Well so far we have created a branch to test out some new code, then merged that branch with our master branch. We thoroughly tested everything. We thought QA went well and were sure there were no bugs – but alas! we have royally screwed ourselves… or have we? Git provides some pretty quick and easy commands for fixing mistakes. Let’s dive into them.

Undoing Changes to your Working Directory

git checkout [name_of_file_or_branch]
Go into the repository and get [name_of_file_or_branch] and replace the version that I have in my working directory. The checkout command is used to retrieve both branches and files.
git checkout -- [name_of_file]
The -- tells git that you are checking out a file from the current branch. Because the checkout command is used for both branches and files, including the — is considered a best practice when checking out files (though it isn’t required).

Undoing Changes to your Staging Directory

git reset HEAD [name_of_file]
Go look at the HEAD pointer, which points to the last commit at the tip of the current branch, and reset [name_of_file] to be the same.

Editing Commits

Note: only the most recent commit can be edited in Git without a record of its change being recorded. This is because Git retains a parent/child relationship of every commit ever made. Each new commit is established as the parent of the previous commit. So, the reason why you can only edit the most recent commit (without that change being retained in Git) is because that commit has no parent ~ a subsequent commit has not yet been made to establish that association.

Digging deeper… When you make a commit, Git’s algorithm generates a unique 40-character value called a “SHA-1 hash” to identify the commit. When a subsequent commit is made, it establishes itself as the parent of the previous commit by chaining itself to the hash value of the previous commit. So, the reason that you cannot edit a commit when subsquent commits have been made is because it would change the hash, thereby breaking the chain of dependencies. In order for a commit to be edited or “amended”, it cannot have parent – it has to be the most recent commit because editing anything, even the commit message, will change the hash value.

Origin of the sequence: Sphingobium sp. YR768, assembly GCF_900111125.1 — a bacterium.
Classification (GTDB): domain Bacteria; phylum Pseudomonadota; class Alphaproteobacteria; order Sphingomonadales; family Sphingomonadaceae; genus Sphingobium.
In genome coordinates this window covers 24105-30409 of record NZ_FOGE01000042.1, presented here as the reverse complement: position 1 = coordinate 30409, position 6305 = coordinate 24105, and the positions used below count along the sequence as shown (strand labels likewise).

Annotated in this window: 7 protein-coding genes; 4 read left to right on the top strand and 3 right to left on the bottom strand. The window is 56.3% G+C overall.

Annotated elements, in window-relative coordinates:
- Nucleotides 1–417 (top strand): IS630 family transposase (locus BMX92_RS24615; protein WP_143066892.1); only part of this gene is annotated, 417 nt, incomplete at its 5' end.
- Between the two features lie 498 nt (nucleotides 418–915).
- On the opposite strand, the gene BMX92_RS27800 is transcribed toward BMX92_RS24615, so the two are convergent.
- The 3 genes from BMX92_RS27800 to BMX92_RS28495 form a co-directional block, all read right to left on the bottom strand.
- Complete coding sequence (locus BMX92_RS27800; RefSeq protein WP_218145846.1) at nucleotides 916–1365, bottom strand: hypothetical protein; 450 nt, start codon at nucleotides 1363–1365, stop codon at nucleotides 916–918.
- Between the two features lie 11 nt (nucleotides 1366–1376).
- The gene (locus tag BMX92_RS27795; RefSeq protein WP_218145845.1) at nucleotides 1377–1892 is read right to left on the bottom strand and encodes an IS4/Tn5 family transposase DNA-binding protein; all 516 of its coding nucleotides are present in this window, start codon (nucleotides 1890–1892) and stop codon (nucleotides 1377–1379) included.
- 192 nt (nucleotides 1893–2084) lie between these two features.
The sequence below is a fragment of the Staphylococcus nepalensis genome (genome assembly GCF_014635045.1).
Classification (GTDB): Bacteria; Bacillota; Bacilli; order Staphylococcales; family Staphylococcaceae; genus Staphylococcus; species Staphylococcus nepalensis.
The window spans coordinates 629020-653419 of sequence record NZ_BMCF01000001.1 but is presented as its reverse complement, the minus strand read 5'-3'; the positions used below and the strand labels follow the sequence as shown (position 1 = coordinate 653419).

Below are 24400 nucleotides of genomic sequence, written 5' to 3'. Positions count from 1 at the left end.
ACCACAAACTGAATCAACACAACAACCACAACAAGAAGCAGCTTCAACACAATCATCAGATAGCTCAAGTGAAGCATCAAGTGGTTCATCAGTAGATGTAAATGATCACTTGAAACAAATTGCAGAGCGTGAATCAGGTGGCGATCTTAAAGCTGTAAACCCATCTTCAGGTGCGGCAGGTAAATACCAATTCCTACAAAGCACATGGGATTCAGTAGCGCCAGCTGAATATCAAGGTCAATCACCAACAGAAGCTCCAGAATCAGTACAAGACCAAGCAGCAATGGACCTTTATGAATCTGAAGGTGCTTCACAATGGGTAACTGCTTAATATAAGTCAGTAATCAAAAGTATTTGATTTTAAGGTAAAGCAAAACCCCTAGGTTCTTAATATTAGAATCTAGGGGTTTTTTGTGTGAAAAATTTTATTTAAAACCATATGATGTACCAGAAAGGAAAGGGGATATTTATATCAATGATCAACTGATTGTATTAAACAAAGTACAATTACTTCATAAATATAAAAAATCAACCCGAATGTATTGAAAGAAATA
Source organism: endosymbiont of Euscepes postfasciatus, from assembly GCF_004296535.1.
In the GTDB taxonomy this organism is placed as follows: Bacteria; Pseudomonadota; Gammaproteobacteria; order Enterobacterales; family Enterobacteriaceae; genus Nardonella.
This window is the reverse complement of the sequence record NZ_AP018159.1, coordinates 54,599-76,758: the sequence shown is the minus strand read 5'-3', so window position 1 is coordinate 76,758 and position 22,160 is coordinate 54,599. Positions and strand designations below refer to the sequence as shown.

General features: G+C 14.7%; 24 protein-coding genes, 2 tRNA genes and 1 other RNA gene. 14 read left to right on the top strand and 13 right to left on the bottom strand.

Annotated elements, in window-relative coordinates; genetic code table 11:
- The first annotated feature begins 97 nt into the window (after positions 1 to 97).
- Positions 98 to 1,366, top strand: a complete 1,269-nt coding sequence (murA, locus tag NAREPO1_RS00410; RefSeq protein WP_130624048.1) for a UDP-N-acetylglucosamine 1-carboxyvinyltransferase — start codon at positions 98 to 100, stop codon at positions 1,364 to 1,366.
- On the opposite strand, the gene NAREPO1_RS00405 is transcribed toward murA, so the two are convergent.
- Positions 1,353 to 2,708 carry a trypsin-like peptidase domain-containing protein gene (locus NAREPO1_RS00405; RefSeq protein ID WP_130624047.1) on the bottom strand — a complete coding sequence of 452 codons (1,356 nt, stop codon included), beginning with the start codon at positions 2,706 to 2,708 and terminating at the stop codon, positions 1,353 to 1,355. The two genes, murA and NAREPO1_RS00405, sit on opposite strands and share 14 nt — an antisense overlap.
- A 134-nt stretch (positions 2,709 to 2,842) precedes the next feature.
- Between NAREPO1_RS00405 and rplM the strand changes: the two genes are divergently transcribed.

git commit --amend -m "my commit message"
Edit the most recent commit to contain all the files that have been added to staging and update the commit message to read “my commit message”. Note: if no files have been added to staging, Git will simply edit the commit message. In fact, the --amend command is frequently used to do just that.

Reverting to a Previous Commit

git checkout [hash_value] -- [name_of_file]
Go look up the file named [name_of_file] from the commit with the hash value of [hash_value] and put that file in my staging directory. Note: the -- tells git that you are not checking out a branch. Also note: checking out files from a previous commit moves them to staging (not the working directory). If you just want to do a straight up revert, you could simply commit those changes. However, if you want to move those files back to your working directory, you will need to reset the HEAD (shown in a previous command). Lastly, when reverting to files from a previous commit, it is advisable to place part of the hash value of the commit that you are reverting to in the commit message for the new commit.
git revert [hash_value]
Completely undo the changes made in commit [hash_value]. Remove everything that was added and add everything that was removed, then make a new commit.
git revert [hash_value] -n
Same as the previous command except that instead of making a new commit, just add the files to the staging directory. Note: this gives you the opportunity to write your own commit message and also make any other modifications prior to making the commit.
Posted by: John Dugan